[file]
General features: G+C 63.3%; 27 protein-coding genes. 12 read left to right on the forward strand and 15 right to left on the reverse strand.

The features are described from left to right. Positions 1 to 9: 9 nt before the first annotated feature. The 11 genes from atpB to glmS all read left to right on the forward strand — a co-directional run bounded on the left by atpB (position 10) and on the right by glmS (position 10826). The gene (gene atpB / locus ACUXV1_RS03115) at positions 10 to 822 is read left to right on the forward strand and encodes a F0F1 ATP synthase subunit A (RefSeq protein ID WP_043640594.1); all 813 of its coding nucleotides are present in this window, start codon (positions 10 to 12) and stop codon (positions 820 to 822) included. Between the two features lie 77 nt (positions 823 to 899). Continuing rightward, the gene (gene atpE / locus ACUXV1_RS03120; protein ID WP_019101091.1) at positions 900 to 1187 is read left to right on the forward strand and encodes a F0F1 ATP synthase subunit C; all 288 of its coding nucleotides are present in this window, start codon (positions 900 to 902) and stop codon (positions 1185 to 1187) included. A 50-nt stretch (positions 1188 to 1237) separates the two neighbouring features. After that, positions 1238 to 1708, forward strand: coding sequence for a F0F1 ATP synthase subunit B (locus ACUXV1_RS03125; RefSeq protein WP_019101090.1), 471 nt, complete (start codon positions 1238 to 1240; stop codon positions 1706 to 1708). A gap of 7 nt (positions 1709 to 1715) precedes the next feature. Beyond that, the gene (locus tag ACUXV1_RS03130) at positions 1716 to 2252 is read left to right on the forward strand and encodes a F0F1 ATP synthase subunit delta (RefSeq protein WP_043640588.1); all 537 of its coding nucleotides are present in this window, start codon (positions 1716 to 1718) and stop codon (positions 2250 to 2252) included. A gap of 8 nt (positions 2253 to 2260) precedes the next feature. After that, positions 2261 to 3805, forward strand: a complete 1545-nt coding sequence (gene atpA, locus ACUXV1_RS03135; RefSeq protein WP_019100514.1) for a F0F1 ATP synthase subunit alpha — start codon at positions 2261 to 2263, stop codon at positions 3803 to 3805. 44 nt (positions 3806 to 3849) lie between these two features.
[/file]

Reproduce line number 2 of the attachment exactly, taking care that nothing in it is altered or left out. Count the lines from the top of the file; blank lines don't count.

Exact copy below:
The features are described from left to right. Positions 1 to 9: 9 nt before the first annotated feature. The 11 genes from atpB to glmS all read left to right on the forward strand — a co-directional run bounded on the left by atpB (position 10) and on the right by glmS (position 10826). The gene (gene atpB / locus ACUXV1_RS03115) at positions 10 to 822 is read left to right on the forward strand and encodes a F0F1 ATP synthase subunit A (RefSeq protein ID WP_043640594.1); all 813 of its coding nucleotides are present in this window, start codon (positions 10 to 12) and stop codon (positions 820 to 822) included. Between the two features lie 77 nt (positions 823 to 899). Continuing rightward, the gene (gene atpE / locus ACUXV1_RS03120; protein ID WP_019101091.1) at positions 900 to 1187 is read left to right on the forward strand and encodes a F0F1 ATP synthase subunit C; all 288 of its coding nucleotides are present in this window, start codon (positions 900 to 902) and stop codon (positions 1185 to 1187) included. A 50-nt stretch (positions 1188 to 1237) separates the two neighbouring features. After that, positions 1238 to 1708, forward strand: coding sequence for a F0F1 ATP synthase subunit B (locus ACUXV1_RS03125; RefSeq protein WP_019101090.1), 471 nt, complete (start codon positions 1238 to 1240; stop codon positions 1706 to 1708). A gap of 7 nt (positions 1709 to 1715) precedes the next feature. Beyond that, the gene (locus tag ACUXV1_RS03130) at positions 1716 to 2252 is read left to right on the forward strand and encodes a F0F1 ATP synthase subunit delta (RefSeq protein WP_043640588.1); all 537 of its coding nucleotides are present in this window, start codon (positions 1716 to 1718) and stop codon (positions 2250 to 2252) included. A gap of 8 nt (positions 2253 to 2260) precedes the next feature. After that, positions 2261 to 3805, forward strand: a complete 1545-nt coding sequence (gene atpA, locus ACUXV1_RS03135; RefSeq protein WP_019100514.1) for a F0F1 ATP synthase subunit alpha — start codon at positions 2261 to 2263, stop codon at positions 3803 to 3805. 44 nt (positions 3806 to 3849) lie between these two features.